First, the defense budget has increased dramatically in your first three years in office, and I applaud this. But it hasn’t bought a bigger Navy, at least not anywhere near the bigger Navy that you and I want. It hasn’t bought a bigger Air Force, a bigger Marine Corps or a bigger Army. What this additional money did was address festering readiness sores across the Services and purchased needed precision weapons stocks. I am confident that the Joint force is at a higher state of readiness today than it was when you took office. But to repeat—it is no larger, and it must grow to keep up with our worldwide commitments to advance our security and prosperity. The expense associated with growth is massive and must contend with myriad other claimants upon the taxpayer’s dollar, including future taxpayers. Additionally, the costs associated with keeping even the present force level in a high state of readiness never go away.

Next, and related to the first, there are good cases to be made that resources for all three military department budgets are insufficient. The proof of this arises in part from the plain fact that your statements of support for growing the Navy have not translated into additional dollars necessary to not only build that Navy, but to man, train, and equip it. While conspiracy theorists sometimes point to the fact that the Defense Secretary is a West Point graduate, the Secretary of State is a West Point graduate, and the Chairman of the Joint Chiefs is an Army General as reasons the Navy has not grown in spite of your campaign promise, the truth is far more prosaic. Your cabinet secretaries and your Chairman of the Joint Chiefs are executing a National Security Strategy and National Defense Strategy that convey no real strategic rationale for a massive shift of resources within the defense budget from one Service to another. Absent a large, across the board increase in defense spending authorized by the Congress (that would grow all the Services), the only method of growing the Navy within foreseeable DoD resources is to privilege the Navy over the other Services within the department’s budgeting processes, and then take that budget to the Hill. To do this, a major strategic shift would have to occur, and this has clearly not happened.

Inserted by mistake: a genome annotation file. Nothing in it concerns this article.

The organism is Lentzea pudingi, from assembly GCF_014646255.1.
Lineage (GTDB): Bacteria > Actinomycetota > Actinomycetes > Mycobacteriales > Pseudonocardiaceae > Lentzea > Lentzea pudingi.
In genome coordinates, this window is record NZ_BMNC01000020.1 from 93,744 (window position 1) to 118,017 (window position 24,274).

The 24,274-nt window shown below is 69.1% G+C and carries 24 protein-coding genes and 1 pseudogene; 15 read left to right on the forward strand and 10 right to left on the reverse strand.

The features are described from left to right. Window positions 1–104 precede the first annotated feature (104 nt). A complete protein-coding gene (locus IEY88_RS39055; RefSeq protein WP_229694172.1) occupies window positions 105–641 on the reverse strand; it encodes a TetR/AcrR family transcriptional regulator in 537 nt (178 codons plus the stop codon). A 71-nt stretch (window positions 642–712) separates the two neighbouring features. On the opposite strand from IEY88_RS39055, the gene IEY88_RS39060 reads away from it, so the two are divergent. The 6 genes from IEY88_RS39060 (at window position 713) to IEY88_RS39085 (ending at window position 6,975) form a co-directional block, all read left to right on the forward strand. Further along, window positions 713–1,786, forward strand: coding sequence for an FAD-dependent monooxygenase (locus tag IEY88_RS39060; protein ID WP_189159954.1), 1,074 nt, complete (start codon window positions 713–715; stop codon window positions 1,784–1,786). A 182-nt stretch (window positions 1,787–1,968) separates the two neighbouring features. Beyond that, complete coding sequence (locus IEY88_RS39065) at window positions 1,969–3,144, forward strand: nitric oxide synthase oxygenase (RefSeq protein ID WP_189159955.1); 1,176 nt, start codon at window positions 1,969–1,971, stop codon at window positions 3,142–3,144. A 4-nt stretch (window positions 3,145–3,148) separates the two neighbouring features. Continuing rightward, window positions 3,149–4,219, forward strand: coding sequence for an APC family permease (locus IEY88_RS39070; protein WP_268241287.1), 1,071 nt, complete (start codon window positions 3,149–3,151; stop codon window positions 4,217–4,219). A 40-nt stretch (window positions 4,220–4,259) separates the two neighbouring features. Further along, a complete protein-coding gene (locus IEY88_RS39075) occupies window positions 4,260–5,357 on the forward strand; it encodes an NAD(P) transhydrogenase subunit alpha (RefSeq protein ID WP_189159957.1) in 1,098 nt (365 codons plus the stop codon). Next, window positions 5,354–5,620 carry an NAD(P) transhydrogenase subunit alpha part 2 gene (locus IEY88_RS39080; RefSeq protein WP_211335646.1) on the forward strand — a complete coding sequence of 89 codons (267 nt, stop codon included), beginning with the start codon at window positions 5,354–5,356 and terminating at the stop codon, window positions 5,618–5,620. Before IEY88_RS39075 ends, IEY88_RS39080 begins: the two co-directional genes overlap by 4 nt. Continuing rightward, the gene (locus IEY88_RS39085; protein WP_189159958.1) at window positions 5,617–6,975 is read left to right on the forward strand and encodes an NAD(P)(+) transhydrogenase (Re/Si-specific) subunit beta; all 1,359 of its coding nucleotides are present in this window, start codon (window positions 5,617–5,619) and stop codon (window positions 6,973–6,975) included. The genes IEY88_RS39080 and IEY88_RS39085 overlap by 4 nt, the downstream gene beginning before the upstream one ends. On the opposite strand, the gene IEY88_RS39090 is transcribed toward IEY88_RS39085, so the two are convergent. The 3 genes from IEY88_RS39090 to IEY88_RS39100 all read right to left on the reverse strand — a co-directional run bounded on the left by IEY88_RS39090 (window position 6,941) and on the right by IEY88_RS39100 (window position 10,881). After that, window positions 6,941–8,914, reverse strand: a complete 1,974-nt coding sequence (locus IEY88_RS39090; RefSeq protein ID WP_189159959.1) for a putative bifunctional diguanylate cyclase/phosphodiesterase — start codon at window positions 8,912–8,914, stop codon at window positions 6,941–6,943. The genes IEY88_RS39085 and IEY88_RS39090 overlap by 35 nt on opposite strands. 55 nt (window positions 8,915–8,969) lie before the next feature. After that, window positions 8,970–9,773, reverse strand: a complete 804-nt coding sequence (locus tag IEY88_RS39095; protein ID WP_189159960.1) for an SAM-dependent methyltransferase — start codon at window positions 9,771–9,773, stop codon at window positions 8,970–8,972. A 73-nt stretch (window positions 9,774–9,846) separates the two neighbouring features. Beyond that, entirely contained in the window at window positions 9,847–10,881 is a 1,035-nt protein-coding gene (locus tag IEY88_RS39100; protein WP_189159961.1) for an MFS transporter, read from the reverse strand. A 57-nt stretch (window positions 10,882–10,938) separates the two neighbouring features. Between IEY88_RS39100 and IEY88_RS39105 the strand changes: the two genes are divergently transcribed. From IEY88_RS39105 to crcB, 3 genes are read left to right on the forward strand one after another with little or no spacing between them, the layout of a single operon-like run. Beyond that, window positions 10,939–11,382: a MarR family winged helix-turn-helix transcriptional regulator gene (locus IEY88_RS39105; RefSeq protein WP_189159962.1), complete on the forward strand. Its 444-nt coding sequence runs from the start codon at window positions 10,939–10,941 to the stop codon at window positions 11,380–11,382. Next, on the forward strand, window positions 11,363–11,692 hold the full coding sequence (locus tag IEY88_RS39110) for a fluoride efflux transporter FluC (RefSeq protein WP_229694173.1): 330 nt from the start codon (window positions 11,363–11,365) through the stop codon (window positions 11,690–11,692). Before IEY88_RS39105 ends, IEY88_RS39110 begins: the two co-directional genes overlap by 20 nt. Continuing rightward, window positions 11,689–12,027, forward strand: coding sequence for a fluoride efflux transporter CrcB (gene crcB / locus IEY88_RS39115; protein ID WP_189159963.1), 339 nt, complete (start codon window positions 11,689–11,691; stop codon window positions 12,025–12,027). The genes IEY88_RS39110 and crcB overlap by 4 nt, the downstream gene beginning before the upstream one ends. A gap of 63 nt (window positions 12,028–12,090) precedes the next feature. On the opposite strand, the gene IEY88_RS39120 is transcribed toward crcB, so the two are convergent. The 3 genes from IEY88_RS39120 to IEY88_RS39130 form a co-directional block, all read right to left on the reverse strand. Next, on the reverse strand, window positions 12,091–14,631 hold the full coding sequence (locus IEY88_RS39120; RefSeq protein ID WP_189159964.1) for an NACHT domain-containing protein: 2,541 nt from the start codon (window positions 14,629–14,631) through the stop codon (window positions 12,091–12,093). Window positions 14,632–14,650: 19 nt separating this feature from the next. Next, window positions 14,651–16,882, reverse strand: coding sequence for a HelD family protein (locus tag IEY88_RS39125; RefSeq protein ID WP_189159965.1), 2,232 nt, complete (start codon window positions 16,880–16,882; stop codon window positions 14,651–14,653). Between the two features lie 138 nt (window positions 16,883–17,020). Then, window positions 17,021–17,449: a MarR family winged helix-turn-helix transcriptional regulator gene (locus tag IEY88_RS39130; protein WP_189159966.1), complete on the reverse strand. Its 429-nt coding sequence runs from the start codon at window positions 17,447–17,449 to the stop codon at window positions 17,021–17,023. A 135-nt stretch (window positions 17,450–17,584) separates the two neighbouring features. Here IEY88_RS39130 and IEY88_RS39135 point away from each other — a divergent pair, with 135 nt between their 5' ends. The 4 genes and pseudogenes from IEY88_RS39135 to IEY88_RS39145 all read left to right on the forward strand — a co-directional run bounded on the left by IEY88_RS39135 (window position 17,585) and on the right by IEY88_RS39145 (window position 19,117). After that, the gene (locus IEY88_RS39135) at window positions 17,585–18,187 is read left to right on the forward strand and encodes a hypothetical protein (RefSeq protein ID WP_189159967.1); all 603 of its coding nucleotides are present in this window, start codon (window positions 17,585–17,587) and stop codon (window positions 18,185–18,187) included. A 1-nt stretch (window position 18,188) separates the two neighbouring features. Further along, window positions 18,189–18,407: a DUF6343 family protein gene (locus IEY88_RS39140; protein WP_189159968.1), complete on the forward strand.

All of this leads me to conclude that absent your leadership, a larger Navy will remain out of your grasp, and even with your leadership, it will be a difficult, but not impossible task. So please accept the following unsolicited advice designed to help achieve our common goal.

Build a Case for a Larger Navy.
There is a very strong case for a larger Navy. I make it all the time. But it is a lonely calling, and it requires (again) either a massive across the board increase in defense spending (the way we achieved growth in the 80’s) or a considerable shift in current resources within DoD. The former is unlikely to happen in the current threat/budget/political environment, and the latter is unlikely without a strategic basis for doing so. Build the case. Tell your advisers that you want them to investigate alternative national security strategies that rely more heavily on seapower. Give them six months to come back to you with a few options that do so within existing DoD resources. Pick a path and then proselytize it (recognizing of course, your other duties and priorities). Do not ignore Democrats on the Hill who would likely support you.